Breastfeeding When Hungover

By Sharon Perkins
By the time a hangover appears, most of the alcohol has left your blood and your breast milk.
By the time a hangover appears, most of the alcohol has left your blood and your breast milk.

No one ever said new moms can't have a few drinks once in a while -- even when breastfeeding. But if you've had enough to have a hangover, you might worry about the effects on your nursing infant. The alcohol content in your breast milk will drop as your blood alcohol drops. The side effects of a hangover normally appear when your blood alcohol level drops to or near zero, MayoClinic.com explains. How rapidly this occurs depends on several factors, but once your blood alcohol level drops to near zero, it's safe to breastfeed.

Amount

The more you've had to drink, the higher your blood alcohol content will rise, and the longer it will take for your levels to fall to normal. Drinking more water, exercising, drinking caffeine or pumping and discarding breast milk won't affect the amount of alcohol that accumulates in your breast milk, lactation expert and member of the La Leche League International Advisory Council Dr. Thomas Hale reports.

Timing

It takes about two hours to metabolize the alcohol in each drink for a 180-pound woman, according to a January 2002 article published in the "Canadian Family Physician." If you had four drinks, it take eight hours for all the alcohol to leave your system. If you weigh just 125 pounds, it would take you 9.5 hours to completely metabolize the same amount of alcohol. The amount of alcohol in breast milk peaks 30 to 60 minutes after consumption if you didn't eat and 60 to 90 minutes if you drink with a full stomach, Breastfeeding Basics reports. The American Academy of Pediatrics recommends waiting at least two hours after your last drink before breastfeeding.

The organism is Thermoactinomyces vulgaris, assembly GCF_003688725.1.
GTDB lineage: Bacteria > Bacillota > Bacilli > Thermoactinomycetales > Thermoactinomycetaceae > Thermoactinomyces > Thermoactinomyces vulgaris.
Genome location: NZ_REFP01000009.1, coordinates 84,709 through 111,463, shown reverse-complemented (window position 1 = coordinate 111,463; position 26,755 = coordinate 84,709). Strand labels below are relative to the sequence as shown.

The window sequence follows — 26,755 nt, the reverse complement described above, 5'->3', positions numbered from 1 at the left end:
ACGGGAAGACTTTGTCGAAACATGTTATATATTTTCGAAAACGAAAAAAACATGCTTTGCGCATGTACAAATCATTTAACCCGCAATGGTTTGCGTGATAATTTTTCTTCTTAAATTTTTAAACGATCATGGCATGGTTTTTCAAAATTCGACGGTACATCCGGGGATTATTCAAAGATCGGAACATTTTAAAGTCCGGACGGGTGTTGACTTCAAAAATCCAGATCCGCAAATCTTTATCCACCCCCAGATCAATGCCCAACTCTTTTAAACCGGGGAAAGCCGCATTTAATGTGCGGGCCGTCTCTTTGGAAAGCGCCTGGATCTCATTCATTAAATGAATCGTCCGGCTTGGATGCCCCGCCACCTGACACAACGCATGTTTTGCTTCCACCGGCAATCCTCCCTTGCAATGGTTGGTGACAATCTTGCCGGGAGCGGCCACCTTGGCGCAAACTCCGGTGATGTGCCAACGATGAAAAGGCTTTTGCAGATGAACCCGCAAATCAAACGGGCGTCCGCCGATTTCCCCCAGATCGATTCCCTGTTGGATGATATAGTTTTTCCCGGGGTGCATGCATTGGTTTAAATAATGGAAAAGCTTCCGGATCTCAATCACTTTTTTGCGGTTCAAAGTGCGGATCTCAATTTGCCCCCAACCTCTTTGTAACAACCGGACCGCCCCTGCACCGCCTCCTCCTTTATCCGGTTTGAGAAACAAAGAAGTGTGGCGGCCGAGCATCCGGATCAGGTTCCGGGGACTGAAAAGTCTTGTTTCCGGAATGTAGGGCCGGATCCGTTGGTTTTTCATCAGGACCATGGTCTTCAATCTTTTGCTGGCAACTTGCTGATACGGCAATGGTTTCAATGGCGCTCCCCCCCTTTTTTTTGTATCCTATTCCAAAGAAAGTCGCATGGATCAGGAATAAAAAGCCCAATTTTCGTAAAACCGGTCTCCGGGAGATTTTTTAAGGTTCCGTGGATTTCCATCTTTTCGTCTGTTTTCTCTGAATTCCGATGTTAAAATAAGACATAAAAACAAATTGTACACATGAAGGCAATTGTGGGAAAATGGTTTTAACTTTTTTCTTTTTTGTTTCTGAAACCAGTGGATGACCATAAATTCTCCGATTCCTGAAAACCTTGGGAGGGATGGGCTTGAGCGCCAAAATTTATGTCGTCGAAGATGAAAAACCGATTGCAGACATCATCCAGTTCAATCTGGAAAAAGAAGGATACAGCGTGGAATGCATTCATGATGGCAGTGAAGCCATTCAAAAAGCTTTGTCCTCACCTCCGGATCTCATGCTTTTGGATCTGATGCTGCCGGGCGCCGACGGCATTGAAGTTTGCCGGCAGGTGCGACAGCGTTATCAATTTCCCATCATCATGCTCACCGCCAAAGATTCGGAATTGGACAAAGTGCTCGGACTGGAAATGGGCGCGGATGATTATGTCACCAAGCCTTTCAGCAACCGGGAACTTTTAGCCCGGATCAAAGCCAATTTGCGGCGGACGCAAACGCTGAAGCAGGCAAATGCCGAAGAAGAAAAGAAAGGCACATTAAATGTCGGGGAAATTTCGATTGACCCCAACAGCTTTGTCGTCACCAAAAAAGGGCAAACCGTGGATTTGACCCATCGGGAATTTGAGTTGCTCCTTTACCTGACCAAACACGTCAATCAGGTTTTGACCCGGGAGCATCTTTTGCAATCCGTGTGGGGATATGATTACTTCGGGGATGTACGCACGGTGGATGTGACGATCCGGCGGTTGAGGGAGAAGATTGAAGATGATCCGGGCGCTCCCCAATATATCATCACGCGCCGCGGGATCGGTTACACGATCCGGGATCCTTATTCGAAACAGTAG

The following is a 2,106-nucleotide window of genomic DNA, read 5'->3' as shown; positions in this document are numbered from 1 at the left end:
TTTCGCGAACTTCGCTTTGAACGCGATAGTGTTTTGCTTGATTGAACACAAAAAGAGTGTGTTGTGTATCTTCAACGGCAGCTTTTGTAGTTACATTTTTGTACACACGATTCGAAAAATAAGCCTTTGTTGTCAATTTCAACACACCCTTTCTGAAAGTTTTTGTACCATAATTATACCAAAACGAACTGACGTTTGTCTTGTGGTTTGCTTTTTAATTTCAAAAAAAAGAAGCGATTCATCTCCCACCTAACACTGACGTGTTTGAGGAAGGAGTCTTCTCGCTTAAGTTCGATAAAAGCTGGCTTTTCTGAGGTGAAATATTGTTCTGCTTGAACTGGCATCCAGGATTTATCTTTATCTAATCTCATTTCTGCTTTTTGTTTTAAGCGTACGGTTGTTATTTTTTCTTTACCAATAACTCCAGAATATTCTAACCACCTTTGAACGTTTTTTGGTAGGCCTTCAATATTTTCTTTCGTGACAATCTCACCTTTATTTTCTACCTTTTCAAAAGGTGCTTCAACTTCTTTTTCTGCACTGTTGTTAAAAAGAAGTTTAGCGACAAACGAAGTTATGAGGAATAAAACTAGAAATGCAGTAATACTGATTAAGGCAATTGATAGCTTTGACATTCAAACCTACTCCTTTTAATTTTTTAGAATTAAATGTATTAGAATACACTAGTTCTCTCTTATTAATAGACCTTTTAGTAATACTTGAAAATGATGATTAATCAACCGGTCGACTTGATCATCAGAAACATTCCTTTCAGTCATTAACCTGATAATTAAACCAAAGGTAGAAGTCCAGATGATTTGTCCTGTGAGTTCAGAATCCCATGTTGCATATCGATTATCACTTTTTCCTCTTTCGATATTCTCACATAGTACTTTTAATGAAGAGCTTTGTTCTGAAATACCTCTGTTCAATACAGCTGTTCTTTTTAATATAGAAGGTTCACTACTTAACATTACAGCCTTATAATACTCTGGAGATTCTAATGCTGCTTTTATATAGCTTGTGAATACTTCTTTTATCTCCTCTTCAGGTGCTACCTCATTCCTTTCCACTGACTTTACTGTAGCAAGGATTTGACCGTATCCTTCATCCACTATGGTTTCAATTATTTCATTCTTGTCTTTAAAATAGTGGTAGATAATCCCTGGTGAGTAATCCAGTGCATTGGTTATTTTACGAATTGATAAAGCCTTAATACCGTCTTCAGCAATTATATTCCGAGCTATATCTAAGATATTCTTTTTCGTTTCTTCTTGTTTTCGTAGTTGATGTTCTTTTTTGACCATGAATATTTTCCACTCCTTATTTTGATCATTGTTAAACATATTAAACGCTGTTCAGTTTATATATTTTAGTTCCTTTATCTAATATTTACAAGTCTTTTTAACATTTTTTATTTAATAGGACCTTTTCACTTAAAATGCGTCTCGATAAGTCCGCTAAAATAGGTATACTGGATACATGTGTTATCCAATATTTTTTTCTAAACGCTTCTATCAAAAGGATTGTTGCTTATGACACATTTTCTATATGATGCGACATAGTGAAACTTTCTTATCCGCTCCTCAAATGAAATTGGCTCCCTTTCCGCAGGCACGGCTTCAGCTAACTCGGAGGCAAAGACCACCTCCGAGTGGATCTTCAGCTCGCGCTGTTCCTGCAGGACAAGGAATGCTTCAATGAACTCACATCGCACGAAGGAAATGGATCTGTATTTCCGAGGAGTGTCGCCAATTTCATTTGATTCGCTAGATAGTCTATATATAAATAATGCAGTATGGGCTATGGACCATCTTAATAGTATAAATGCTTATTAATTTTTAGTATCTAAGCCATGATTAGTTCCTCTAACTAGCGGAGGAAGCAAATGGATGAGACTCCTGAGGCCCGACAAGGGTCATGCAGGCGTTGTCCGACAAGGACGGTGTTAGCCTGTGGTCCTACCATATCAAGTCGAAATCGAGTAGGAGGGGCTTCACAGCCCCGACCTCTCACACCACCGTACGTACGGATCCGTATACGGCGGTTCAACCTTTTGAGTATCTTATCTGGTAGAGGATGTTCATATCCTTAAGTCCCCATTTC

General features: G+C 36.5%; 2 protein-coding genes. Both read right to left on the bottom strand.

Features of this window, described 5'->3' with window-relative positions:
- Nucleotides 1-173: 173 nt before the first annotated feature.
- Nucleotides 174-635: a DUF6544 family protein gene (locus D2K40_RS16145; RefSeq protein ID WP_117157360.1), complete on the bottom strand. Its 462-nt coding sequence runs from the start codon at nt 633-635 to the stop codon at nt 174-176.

Storage

If you do pump while drinking because you're uncomfortable, discard the milk. Alcohol remains in pumped milk. Alcohol isn't stored in breast milk that stays in the breast. This means that the breast milk you produced while drinking won't remain tainted by alcohol. Instead, the alcohol will pass out of the breast milk over time as it passes out of your blood. Because of this, it's not always necessary to "pump and dump" after drinking, Dr. Hale notes. If enough time has passed that the alcohol has passed from the breasts, there's no reason to dump the milk. However, if you're concerned about the effects, there's no harm in pumping a bottle's worth of breast milk to use for the first feeding before you start drinking and saving it for use the next morning.

Effects on Your Baby

Feeding your baby before the alcohol leaves your system can affect the amount of breast milk he takes; a Monell Chemical Senses Center study published in the April 2001 issue of "Alcoholism, Clinical and Experimental Research" found that babies whose mothers had 0.3 grams of alcohol per 2.2 pounds of body weight prior to their feeding drank considerably less. Alcohol can disrupt your baby's sleep or make him weak or overly drowsy. Although only around 2 percent of what you drank enters your breast milk, according to lactation consultant Kelly Bonyata, a baby metabolizes alcohol at only half the rate that you do, so the effects can be more pronounced.

About the Author

A registered nurse with more than 25 years of experience in oncology, labor/delivery, neonatal intensive care, infertility and ophthalmology, Sharon Perkins has also coauthored and edited numerous health books for the Wiley "Dummies" series. Perkins also has extensive experience working in home health with medically fragile pediatric patients.